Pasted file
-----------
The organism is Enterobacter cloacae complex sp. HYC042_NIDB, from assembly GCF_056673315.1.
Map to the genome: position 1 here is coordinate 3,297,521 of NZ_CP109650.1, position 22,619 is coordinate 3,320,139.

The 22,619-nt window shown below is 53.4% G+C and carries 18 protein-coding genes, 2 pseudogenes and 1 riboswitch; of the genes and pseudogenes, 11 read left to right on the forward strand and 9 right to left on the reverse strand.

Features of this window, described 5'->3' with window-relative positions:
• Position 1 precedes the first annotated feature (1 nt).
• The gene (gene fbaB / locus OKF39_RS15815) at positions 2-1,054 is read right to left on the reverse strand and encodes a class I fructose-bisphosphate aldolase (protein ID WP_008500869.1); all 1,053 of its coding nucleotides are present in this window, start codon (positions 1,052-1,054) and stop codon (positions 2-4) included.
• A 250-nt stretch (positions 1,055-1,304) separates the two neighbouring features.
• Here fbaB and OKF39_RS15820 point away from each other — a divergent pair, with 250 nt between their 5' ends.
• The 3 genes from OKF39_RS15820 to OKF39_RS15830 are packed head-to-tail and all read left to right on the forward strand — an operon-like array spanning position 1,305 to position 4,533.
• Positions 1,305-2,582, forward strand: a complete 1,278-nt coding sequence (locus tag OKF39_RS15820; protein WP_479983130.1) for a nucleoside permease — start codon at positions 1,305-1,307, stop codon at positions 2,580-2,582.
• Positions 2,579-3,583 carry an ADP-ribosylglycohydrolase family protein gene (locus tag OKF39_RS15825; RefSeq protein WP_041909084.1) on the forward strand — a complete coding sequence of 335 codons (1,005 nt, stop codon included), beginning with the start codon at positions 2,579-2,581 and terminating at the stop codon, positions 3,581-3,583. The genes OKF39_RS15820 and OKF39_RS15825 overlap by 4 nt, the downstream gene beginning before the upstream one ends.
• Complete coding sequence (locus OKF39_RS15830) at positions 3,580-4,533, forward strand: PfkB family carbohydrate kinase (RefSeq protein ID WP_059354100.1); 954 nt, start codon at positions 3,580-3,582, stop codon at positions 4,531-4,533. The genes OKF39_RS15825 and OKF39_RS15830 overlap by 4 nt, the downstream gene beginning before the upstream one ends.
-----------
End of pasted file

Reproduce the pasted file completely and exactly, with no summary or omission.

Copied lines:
The organism is Enterobacter cloacae complex sp. HYC042_NIDB, from assembly GCF_056673315.1.
Map to the genome: position 1 here is coordinate 3,297,521 of NZ_CP109650.1, position 22,619 is coordinate 3,320,139.

The 22,619-nt window shown below is 53.4% G+C and carries 18 protein-coding genes, 2 pseudogenes and 1 riboswitch; of the genes and pseudogenes, 11 read left to right on the forward strand and 9 right to left on the reverse strand.

Features of this window, described 5'->3' with window-relative positions:
• Position 1 precedes the first annotated feature (1 nt).
• The gene (gene fbaB / locus OKF39_RS15815) at positions 2-1,054 is read right to left on the reverse strand and encodes a class I fructose-bisphosphate aldolase (protein ID WP_008500869.1); all 1,053 of its coding nucleotides are present in this window, start codon (positions 1,052-1,054) and stop codon (positions 2-4) included.
• A 250-nt stretch (positions 1,055-1,304) separates the two neighbouring features.
• Here fbaB and OKF39_RS15820 point away from each other — a divergent pair, with 250 nt between their 5' ends.
• The 3 genes from OKF39_RS15820 to OKF39_RS15830 are packed head-to-tail and all read left to right on the forward strand — an operon-like array spanning position 1,305 to position 4,533.
• Positions 1,305-2,582, forward strand: a complete 1,278-nt coding sequence (locus tag OKF39_RS15820; protein WP_479983130.1) for a nucleoside permease — start codon at positions 1,305-1,307, stop codon at positions 2,580-2,582.
• Positions 2,579-3,583 carry an ADP-ribosylglycohydrolase family protein gene (locus tag OKF39_RS15825; RefSeq protein WP_041909084.1) on the forward strand — a complete coding sequence of 335 codons (1,005 nt, stop codon included), beginning with the start codon at positions 2,579-2,581 and terminating at the stop codon, positions 3,581-3,583. The genes OKF39_RS15820 and OKF39_RS15825 overlap by 4 nt, the downstream gene beginning before the upstream one ends.
• Complete coding sequence (locus OKF39_RS15830) at positions 3,580-4,533, forward strand: PfkB family carbohydrate kinase (RefSeq protein ID WP_059354100.1); 954 nt, start codon at positions 3,580-3,582, stop codon at positions 4,531-4,533. The genes OKF39_RS15825 and OKF39_RS15830 overlap by 4 nt, the downstream gene beginning before the upstream one ends.